Anthem Inc. will go to court in an attempt to stop California Insurance Commissioner John Garamendi from blocking its $16.4 billion merger with WellPoint.
Anthem CEO Larry Glasscock told Wall Street analysts during a conference call last week of his plans to file a lawsuit to block the commissioners action. That caused some surprise, as there was speculation the two companies would spin off the estimated 4% of the combined company that fell under Garamendis authority.
But Glasscock said all efforts remained focused “on completing the deal in its entirety.”
Last October, officials of the two giant Blues consolidatorsIndianapolis-based Anthem Inc. and Los Angeles area-based WellPoint Health Networksannounced plans to merge. Garamendis approval remained the final regulatory hurdle.
Standard & Poors analyst Shellie Stoddard called Garamendis move a “considerable roadblock,” but noted that this was not the first time managed care mergers have been blocked by concerns raised by the commissioner.
“It is a big current issue and popular topic, and will continue to be,” she said. “The health insurance industry does not seem to be allowed to make as strong margins as other industries just by the very nature of its product. And that holds true for its executives.”
In a news conference last week, Garamendi called the merger proposal “an extraordinarily good deal for officers and directors, but this is one lousy deal for policyholders and health care consumers in California.”
Garamendis status as one of the nations most political insurance commissioners, having run for governor in the past and dangled toes in the race last October, did not go unnoticed by the Anthem-WellPoint management.
“We find it unbelievable that an elected official who claims to protect consumer interests would put his own political ambitions over the welfare of the people he is sworn to serve,” said David Colby, WellPoints chief financial officer. “To reject $465 million of benefits cannot be of help to any California consumer. Commissioner Garamendis decision puts at great risk the positive efforts that have begun to demonstrate that California can be a great place to do business and to invest.”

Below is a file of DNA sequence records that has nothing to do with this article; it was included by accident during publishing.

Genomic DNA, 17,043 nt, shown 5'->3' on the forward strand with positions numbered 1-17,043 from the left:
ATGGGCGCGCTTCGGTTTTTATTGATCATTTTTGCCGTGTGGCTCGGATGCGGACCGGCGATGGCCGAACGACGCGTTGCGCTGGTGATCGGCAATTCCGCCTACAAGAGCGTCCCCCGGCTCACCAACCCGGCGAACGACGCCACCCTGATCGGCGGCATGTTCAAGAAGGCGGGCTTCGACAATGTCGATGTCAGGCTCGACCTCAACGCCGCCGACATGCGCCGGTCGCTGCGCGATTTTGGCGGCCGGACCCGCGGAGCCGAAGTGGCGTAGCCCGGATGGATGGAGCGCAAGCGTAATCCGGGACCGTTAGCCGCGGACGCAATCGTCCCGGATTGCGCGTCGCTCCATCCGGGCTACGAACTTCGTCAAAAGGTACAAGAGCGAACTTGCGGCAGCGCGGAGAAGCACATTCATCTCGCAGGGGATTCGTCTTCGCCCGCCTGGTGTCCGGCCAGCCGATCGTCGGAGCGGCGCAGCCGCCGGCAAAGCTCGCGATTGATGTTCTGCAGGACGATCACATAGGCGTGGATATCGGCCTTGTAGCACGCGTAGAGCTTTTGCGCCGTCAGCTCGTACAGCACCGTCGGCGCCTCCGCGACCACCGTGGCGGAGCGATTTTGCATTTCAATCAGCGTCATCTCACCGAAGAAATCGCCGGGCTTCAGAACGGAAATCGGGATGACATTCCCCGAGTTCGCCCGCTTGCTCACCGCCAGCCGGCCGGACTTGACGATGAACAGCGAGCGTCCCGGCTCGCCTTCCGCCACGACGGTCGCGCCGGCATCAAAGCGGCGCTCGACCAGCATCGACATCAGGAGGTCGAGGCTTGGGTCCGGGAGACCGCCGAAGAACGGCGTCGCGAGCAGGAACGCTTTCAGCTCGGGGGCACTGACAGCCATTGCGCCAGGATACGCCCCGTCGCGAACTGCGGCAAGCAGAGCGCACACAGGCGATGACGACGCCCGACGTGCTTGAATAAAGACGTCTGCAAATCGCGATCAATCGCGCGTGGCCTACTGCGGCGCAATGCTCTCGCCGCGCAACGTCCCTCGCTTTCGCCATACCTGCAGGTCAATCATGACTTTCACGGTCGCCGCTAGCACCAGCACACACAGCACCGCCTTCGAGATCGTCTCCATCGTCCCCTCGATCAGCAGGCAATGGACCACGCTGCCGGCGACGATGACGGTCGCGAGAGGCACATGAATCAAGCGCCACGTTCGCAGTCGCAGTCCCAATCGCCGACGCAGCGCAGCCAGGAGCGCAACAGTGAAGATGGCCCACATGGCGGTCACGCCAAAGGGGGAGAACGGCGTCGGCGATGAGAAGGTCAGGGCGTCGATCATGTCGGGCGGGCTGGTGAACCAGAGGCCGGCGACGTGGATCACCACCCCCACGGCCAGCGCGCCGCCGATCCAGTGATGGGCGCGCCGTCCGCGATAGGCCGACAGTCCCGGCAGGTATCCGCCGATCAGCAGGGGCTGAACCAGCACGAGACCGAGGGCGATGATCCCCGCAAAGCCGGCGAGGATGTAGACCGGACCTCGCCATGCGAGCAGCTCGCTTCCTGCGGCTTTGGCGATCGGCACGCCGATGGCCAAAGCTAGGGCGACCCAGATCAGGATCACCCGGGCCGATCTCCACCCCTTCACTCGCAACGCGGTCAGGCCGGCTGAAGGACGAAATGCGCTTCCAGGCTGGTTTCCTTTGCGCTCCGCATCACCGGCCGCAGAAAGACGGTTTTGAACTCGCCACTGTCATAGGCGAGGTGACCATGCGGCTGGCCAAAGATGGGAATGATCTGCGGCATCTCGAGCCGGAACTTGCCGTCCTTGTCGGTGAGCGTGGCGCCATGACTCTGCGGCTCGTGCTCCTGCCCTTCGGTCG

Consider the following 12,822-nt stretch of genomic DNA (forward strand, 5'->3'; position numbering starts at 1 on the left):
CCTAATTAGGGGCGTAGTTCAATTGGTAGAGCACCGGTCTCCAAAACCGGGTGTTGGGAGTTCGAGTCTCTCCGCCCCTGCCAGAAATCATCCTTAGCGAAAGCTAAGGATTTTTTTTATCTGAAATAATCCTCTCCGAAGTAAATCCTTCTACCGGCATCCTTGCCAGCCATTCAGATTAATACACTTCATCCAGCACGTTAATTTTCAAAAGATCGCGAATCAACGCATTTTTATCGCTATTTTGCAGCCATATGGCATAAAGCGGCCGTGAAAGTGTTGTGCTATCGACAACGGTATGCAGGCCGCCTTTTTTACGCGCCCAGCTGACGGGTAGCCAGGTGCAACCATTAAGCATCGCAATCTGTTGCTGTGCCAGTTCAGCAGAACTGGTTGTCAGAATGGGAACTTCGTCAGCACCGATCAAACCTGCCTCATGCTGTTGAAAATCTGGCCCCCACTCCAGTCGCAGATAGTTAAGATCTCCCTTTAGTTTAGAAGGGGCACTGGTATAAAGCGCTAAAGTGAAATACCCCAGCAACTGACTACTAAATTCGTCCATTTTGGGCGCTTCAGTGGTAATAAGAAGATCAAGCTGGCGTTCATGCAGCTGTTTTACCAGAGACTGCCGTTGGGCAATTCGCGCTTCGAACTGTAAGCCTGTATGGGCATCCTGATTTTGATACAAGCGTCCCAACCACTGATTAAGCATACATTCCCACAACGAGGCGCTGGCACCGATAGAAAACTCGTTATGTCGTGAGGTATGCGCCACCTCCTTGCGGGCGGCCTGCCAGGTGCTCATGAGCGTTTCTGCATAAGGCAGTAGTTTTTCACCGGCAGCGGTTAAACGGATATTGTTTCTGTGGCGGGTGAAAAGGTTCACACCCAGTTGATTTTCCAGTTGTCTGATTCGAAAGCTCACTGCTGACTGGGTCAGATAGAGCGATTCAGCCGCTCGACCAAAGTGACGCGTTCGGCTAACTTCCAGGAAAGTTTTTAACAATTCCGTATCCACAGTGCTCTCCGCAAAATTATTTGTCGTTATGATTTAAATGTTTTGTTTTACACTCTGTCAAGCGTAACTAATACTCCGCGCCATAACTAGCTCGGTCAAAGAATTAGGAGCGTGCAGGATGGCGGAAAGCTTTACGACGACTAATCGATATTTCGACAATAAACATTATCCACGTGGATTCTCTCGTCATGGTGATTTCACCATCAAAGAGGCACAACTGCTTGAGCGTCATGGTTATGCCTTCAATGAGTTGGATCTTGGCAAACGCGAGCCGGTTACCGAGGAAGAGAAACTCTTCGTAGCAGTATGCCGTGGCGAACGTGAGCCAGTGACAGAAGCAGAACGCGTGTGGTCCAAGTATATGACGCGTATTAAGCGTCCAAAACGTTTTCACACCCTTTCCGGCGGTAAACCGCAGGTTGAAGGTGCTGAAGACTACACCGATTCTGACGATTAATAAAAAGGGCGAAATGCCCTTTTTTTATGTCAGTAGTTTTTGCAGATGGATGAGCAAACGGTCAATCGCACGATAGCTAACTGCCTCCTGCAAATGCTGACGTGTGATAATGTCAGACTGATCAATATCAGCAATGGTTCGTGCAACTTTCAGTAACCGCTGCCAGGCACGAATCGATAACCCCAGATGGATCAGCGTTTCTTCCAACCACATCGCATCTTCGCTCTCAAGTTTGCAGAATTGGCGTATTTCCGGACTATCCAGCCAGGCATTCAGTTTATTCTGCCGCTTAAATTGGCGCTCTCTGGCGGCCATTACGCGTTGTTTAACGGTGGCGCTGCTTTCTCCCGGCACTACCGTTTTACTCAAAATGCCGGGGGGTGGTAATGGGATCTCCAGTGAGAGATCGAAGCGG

Analysts also noted that Garamendis refusal to approve the sale of BC Life and Health Insurance from WellPoint to the new combined entity came on the same day that Cindy Ehnes, director of the Department of Managed Care, approved the transfer of Blue Cross of California.
GOP Gov. Arnold Schwarzenegger appointed Ehnes, while Garamendi serves in an elected post.
Glasscock said all options remain under review, including the carve-out of the BC Life and Health component.
Management had expected to close the deal in the fall, but that remains uncertain now.
Reproduced from National Underwriter Edition, July 29, 2004. Copyright 2004 by The National Underwriter Company in the serial publication. All rights reserved.Copyright in this article as an independent work may be held by the author.